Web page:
Niamh Shields, for years a stalwart of the UK food blogging scene and of Eat Like A Girl fame, has very good reason to be happy. Well, actually, I could think of two reasons. Not only was she recently recognised at the highly-regarded Observer Food Monthly Awards 2011 for Best Blog, but also her first cookbook has been published.
Genuinely interested, I purchased a copy of “Comfort and Spice” (published by Quadrille Publishing) recently via Amazon. Having met Niamh around a couple of years ago and seeing her on the food blogging circuit, I was very keen to get hold of her book, digest it and get stuck into her tasty recipes. True to form, and with her ‘down-to-earth’, relaxed and unintimidating style, the book is really well laid-out. In addition, Niamh’s enthusiasm, experience and integrity, really comes across. The book’s honesty, and its recipes within, are a true reflection of her enormous effort, frugal personality and approach. Niamh is a wonderful person and a good cook too, and most importantly all the recipes are achieveable. It’s all very well people trying to ‘aspire’ to cook like Heston Blumenthal or Ferran Adria and so on, yet I find this ‘back-to-basics’ honesty and humility very refreshing.
For instance – in the introduction Niamh says: “I love to eat and I love to cook. It gives me very great pleasure. Food doesn’t need to be complicated, nor does it need to be fussy. Recipes can take hours, or they can take minutes, the end result can always be wonderful food.”
She then continues to “How to be a better cook“. I entirely agree with her and at the end of the day, this is what people want and hope for when purchasing a cookbook. Niamh has this amazing skill, especially via her blog and foodie activities, of demonstrating and communicating her energy and passion in a very encouraging way. Not everyone can do this effectively, but also make food shopping and cooking into such fun.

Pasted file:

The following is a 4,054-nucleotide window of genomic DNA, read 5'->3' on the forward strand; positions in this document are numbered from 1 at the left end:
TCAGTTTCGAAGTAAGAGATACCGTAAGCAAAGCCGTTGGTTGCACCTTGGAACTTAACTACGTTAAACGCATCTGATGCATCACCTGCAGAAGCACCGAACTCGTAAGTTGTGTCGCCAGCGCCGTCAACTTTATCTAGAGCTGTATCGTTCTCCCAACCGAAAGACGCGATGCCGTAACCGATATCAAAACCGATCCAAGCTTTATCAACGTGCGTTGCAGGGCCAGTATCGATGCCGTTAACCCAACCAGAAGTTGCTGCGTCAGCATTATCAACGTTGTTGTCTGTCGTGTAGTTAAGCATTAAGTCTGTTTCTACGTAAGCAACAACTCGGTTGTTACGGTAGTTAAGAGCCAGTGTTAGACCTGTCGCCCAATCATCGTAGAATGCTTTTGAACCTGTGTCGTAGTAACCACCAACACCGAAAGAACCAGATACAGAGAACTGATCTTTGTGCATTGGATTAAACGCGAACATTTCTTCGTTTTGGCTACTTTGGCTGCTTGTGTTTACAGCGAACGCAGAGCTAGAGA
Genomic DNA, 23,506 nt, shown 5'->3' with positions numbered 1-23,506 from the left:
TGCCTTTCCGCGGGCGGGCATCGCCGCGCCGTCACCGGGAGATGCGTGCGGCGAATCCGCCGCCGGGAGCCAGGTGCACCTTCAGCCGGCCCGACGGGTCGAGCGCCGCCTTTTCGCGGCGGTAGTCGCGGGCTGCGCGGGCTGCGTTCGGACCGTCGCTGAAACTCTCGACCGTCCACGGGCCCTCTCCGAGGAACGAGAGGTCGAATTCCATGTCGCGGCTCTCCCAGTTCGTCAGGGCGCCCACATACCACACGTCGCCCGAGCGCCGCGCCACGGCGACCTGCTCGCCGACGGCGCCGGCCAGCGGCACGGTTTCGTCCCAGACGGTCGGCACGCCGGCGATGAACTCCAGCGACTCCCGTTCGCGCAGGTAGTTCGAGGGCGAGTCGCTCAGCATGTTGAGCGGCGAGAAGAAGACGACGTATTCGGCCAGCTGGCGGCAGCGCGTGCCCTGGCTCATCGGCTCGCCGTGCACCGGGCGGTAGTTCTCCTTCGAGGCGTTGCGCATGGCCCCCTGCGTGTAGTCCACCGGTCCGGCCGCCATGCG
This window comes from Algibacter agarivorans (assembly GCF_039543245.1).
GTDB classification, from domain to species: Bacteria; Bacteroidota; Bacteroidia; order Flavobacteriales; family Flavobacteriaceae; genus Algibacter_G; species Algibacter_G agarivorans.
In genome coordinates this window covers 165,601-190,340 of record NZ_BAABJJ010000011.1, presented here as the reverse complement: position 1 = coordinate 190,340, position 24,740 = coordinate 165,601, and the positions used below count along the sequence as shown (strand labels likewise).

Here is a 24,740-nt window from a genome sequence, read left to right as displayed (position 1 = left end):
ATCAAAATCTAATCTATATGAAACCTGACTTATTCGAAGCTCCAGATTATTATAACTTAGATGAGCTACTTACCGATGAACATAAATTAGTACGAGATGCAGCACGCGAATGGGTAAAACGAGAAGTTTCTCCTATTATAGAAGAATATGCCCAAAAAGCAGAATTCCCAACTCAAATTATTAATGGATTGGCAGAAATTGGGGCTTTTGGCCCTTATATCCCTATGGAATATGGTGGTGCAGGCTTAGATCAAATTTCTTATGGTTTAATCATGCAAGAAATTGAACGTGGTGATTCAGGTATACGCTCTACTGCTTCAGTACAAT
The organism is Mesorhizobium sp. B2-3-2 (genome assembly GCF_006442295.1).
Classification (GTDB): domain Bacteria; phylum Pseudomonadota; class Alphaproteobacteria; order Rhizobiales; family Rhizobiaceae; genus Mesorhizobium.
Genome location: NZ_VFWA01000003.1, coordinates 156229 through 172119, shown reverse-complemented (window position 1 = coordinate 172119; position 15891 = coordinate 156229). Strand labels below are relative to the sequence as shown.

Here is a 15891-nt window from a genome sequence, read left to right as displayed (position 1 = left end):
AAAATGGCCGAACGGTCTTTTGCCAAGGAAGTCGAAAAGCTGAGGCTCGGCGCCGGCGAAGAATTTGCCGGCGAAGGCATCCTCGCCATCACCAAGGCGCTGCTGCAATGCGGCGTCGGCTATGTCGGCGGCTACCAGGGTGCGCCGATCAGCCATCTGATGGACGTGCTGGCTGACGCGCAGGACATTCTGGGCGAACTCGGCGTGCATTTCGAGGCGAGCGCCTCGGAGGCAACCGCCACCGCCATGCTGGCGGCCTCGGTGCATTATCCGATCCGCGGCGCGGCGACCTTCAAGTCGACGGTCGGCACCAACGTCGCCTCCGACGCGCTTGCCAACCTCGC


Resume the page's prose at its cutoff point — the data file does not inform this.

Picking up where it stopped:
The book is cleverly laid out in sections such as: “Brunch”; “Speedy Suppers”; “Long Weekend”; “Sugar and Spice” and “Drinks“. Again, true to form, all of the recipes contain elements of her Irish roots and heritage, interspersed with a delicious blend of foodie influences from her various travels.
For example, recipes range from traditional Irish soda bread and farls, homemade butter, jams and compotes, hearty stews and black pudding through to more exotic ingredients and dishes involving chorizo, n’duja, ras al hanout, sumac, miso and tofu. The book has it all.
I have more than 200 cookbooks in my collection, which I started at the age of 13. It includes the culinary ‘classics’ written by Elizabeth David, Jane Grigson and her daughter Sophie, Keith Floyd, Pierre Koffmann, Marco Pierre White, Simon Hopkinson and Nigel Slater. Now “Comfort and Spice” by Niamh Shields takes pride of place amongst them. Moreover, I particularly appreciate Quadrille Publishing and other publishers for embracing a small group of talented and prolific food bloggers, such as Niamh Shields, James Ramsden and Signe Johansen amongst others, who are trying hard to keep it real.
Congratulations once again Niamh and I am sure I will see you around some time…
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The epicurean odyssey continues…